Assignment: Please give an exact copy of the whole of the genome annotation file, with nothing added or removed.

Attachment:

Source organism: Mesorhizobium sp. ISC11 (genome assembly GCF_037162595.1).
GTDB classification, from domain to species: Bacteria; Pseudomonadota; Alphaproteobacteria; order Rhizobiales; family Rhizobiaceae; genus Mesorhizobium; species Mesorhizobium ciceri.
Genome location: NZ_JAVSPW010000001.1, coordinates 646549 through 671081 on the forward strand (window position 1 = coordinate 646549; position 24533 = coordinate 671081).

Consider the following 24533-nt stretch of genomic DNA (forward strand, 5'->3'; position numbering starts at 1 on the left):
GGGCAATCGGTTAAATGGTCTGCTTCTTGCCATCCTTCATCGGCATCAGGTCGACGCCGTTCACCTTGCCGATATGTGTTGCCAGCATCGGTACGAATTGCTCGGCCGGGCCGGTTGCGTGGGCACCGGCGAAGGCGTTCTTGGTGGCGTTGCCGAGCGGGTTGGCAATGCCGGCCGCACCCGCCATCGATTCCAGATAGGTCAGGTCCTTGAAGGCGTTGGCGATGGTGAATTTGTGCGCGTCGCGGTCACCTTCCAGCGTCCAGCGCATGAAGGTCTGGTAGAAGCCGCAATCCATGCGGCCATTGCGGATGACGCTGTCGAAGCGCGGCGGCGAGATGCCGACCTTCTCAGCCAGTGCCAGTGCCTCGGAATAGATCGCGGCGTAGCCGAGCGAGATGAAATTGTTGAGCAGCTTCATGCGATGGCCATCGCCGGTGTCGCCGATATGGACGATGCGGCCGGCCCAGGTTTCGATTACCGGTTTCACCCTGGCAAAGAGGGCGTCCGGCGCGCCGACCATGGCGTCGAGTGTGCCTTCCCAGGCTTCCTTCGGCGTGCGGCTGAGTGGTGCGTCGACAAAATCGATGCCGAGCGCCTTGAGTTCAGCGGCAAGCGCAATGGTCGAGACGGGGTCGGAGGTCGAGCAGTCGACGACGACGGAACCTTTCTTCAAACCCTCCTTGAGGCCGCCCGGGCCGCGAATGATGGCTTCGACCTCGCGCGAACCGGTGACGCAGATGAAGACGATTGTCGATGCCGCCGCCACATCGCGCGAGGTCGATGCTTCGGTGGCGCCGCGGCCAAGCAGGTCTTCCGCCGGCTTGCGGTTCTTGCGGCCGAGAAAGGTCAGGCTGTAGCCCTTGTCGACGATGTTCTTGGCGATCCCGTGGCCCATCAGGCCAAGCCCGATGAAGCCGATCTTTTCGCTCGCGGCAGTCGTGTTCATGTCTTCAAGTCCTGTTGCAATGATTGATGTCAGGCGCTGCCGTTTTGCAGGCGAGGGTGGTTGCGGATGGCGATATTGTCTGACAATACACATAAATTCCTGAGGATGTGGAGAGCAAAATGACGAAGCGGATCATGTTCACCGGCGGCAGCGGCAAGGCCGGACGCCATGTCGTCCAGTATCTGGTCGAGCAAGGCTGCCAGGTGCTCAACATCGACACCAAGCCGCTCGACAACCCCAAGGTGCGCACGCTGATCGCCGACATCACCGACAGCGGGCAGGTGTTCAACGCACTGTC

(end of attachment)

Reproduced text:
Source organism: Mesorhizobium sp. ISC11 (genome assembly GCF_037162595.1).
GTDB classification, from domain to species: Bacteria; Pseudomonadota; Alphaproteobacteria; order Rhizobiales; family Rhizobiaceae; genus Mesorhizobium; species Mesorhizobium ciceri.
Genome location: NZ_JAVSPW010000001.1, coordinates 646549 through 671081 on the forward strand (window position 1 = coordinate 646549; position 24533 = coordinate 671081).

Consider the following 24533-nt stretch of genomic DNA (forward strand, 5'->3'; position numbering starts at 1 on the left):
GGGCAATCGGTTAAATGGTCTGCTTCTTGCCATCCTTCATCGGCATCAGGTCGACGCCGTTCACCTTGCCGATATGTGTTGCCAGCATCGGTACGAATTGCTCGGCCGGGCCGGTTGCGTGGGCACCGGCGAAGGCGTTCTTGGTGGCGTTGCCGAGCGGGTTGGCAATGCCGGCCGCACCCGCCATCGATTCCAGATAGGTCAGGTCCTTGAAGGCGTTGGCGATGGTGAATTTGTGCGCGTCGCGGTCACCTTCCAGCGTCCAGCGCATGAAGGTCTGGTAGAAGCCGCAATCCATGCGGCCATTGCGGATGACGCTGTCGAAGCGCGGCGGCGAGATGCCGACCTTCTCAGCCAGTGCCAGTGCCTCGGAATAGATCGCGGCGTAGCCGAGCGAGATGAAATTGTTGAGCAGCTTCATGCGATGGCCATCGCCGGTGTCGCCGATATGGACGATGCGGCCGGCCCAGGTTTCGATTACCGGTTTCACCCTGGCAAAGAGGGCGTCCGGCGCGCCGACCATGGCGTCGAGTGTGCCTTCCCAGGCTTCCTTCGGCGTGCGGCTGAGTGGTGCGTCGACAAAATCGATGCCGAGCGCCTTGAGTTCAGCGGCAAGCGCAATGGTCGAGACGGGGTCGGAGGTCGAGCAGTCGACGACGACGGAACCTTTCTTCAAACCCTCCTTGAGGCCGCCCGGGCCGCGAATGATGGCTTCGACCTCGCGCGAACCGGTGACGCAGATGAAGACGATTGTCGATGCCGCCGCCACATCGCGCGAGGTCGATGCTTCGGTGGCGCCGCGGCCAAGCAGGTCTTCCGCCGGCTTGCGGTTCTTGCGGCCGAGAAAGGTCAGGCTGTAGCCCTTGTCGACGATGTTCTTGGCGATCCCGTGGCCCATCAGGCCAAGCCCGATGAAGCCGATCTTTTCGCTCGCGGCAGTCGTGTTCATGTCTTCAAGTCCTGTTGCAATGATTGATGTCAGGCGCTGCCGTTTTGCAGGCGAGGGTGGTTGCGGATGGCGATATTGTCTGACAATACACATAAATTCCTGAGGATGTGGAGAGCAAAATGACGAAGCGGATCATGTTCACCGGCGGCAGCGGCAAGGCCGGACGCCATGTCGTCCAGTATCTGGTCGAGCAAGGCTGCCAGGTGCTCAACATCGACACCAAGCCGCTCGACAACCCCAAGGTGCGCACGCTGATCGCCGACATCACCGACAGCGGGCAGGTGTTCAACGCACTGTC